Let $n$ be the line through $R$ that is asymptotic to $m$ in the other direction. since $m$ and $n$ are asymptotic, any line passing through one, in the direction of the asymptote, passes through the other. So the line $\ell$ passes through both. Consider any one of the points of $\ell$ between $m$ and $n$ — call it $B$. Any line through $B$ that avoids the circle must pass through $n$ and must also pass through $m$ but on the $Q'$ side of $\ell$. It consequently cannot cross $m$ on the $Q$ side and so cannot cross the ray $\overrightarrow{OQ}$. We can make the same argument on the other side of $\ell$ to find points, $B$, near $P$ just outside the circle such that if a line passes through $B$ but not the circle, it cannot intersect ray $\overrightarrow{OQ'}$. There is, apparently, no line through these points that can avoid the circle and go across line $\overleftrightarrow{QQ'}$. Of course, we can make a similar argument about points, $C$, near $P'$ just outside the circle. However, if we are to find a $D$ for a pair of these $B$'s and $C$'s such that $\overline{BD}$ and $\overline{DC}$ are entirely outside $\Gamma$, one or the other of $\overline{BD}$ or $\overline{DC}$ must cross $\overleftrightarrow{QQ'}$.

Showing segment-connection may require more than two segments in hyperbolic geometry

We have shown that in hyperbolic geometry there are points in the exterior of any circle that require more than two segments to connect them and stay in the exterior. Fooling around with the Poincaré disk, reveals that the larger the circle, the more segments may be needed.

Proof that, in neutral geometry, the exterior of a circle is segment-connected

Consider any circle $\Gamma$ with center $O$ and radius $r$ and any points $B$ and $C$ in the circle's exterior. Construct a perpendicular line $m_1$ to line $\overleftrightarrow{OB}$ at point $B$. Note that all of line $m_1$ lies outside the circle. Find a point $A_1$ on line $m_1$ to one side of $B$ at a distance of $2r$ from $B$ and let angle $\theta$ be the measure of angle $\angle BOA_1$. If $C$ falls on or in the interior of angle $\angle BOA_1$, then the ray $\overrightarrow{OC}$ will intersect $m_1$ at a point $E$. Connect $B$ to $E$ with a segment that lies on $m_1$ and so lies entirely outside $\Gamma$, and then finish by connecting $E$ to $C$ with a segment which will also lie outside since $E$ ad $C$ both lie outside $\Gamma$. If $C$ does not fall in the interior of angle $\angle BOA_1$, connect B to $A_1$, and then find the next point of our segment connection on ray $\overrightarrow{OA_1}$ at distance $OB$ from $O$ and call the point $B_1$.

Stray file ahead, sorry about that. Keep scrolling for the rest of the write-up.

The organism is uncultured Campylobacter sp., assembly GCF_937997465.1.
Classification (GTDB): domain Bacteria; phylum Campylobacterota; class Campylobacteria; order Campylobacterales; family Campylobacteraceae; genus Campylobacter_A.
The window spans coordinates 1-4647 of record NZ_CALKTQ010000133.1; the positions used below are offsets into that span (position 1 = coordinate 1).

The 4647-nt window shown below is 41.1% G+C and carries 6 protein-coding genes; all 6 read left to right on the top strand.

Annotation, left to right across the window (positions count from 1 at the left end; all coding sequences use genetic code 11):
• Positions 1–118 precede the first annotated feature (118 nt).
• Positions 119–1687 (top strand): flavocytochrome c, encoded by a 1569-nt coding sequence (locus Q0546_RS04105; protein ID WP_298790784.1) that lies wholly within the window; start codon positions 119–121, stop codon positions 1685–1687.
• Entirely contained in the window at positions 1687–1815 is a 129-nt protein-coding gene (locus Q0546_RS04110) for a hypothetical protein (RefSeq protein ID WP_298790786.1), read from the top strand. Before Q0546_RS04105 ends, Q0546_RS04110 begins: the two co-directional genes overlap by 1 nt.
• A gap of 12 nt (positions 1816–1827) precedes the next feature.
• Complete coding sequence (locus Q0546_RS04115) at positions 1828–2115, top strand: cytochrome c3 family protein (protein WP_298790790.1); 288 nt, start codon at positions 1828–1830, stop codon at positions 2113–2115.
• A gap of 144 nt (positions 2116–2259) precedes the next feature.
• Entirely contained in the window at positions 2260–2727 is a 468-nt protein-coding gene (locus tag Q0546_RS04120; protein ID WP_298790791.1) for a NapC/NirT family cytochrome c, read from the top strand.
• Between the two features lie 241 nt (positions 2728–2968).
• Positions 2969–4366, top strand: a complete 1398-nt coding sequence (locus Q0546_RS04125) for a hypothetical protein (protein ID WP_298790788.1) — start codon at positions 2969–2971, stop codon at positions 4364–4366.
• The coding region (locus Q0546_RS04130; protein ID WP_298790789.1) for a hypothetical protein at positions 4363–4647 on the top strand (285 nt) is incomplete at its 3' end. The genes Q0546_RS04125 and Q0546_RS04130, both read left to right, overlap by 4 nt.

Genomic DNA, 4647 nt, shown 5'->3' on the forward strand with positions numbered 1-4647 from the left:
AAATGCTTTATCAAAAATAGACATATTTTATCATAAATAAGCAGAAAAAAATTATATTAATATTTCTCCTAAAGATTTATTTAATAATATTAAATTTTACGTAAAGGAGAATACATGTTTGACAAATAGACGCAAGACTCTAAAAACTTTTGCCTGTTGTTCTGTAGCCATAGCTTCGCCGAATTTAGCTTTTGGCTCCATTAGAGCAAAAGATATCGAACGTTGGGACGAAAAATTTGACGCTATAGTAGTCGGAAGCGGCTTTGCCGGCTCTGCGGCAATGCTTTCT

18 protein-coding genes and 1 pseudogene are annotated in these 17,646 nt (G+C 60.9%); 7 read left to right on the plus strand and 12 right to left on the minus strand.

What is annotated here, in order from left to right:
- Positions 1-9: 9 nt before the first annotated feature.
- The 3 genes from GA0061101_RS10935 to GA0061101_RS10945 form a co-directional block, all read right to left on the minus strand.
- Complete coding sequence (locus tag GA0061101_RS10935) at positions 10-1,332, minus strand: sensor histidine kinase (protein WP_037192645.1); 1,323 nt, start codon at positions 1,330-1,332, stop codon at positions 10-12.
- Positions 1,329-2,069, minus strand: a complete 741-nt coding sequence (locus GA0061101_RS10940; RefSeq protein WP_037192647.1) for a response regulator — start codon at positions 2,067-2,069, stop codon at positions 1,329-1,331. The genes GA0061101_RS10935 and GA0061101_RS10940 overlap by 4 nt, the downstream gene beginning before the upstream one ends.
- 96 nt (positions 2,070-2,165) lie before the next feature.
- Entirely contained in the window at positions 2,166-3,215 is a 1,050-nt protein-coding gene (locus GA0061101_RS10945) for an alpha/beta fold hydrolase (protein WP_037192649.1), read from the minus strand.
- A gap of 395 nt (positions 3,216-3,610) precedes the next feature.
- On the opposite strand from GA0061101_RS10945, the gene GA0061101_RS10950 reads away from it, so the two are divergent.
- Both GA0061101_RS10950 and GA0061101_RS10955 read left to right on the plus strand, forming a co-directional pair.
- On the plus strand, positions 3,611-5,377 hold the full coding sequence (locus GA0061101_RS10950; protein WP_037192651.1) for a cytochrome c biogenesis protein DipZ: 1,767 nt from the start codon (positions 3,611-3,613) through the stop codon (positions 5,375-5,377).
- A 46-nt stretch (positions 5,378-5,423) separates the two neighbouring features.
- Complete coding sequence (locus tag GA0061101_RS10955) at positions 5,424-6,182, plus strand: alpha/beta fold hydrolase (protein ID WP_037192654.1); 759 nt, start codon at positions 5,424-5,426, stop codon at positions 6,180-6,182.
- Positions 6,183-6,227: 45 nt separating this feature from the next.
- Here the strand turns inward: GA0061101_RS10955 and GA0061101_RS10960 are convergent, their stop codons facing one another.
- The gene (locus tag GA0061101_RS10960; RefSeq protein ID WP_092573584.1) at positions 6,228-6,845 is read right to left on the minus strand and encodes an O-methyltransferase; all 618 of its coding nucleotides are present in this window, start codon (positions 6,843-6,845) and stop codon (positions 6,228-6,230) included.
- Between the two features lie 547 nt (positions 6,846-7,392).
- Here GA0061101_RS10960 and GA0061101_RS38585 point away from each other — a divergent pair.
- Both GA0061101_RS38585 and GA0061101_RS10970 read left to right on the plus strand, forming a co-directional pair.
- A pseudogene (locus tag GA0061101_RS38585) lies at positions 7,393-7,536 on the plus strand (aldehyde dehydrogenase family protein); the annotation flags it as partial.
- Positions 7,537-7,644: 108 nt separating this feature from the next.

Now repeat the process with $B_1$. Construct a perpendicular line $m_2$ to line $\overleftrightarrow{OB_1}$ at point $B_1$, and find a point $A_2$ on line $m_2$ to the side of $B_1$ opposite $B$ at a distance of $2r$ from $B_1$. By SAS, the triangle $\triangle OBA_1$ is congruent to $\triangle OB_1A_2$ and so the measure of the angle $\angle B_1OA_2$ is also $\theta$. Again, if $C$ falls on or in the interior of angle $\angle B_1OA_2$, then we can find, as before, a point $E$ on $m_2$ and connect $B_1$ to $E$ to $C$ with segments. If not, connect to $A_2$ and find the next point of our segment connection on ray $\overrightarrow{OA_2}$ at distance $OB$ from $O$ and call the point $B_2$.

We can repeat the process until, by Archimedian property of angle measures, $C$ lies within $\angle B_iOA_{i+1}$ by which time we will have constructed a segment connection between $B$ and $C$ entirely in the exterior of $\Gamma$.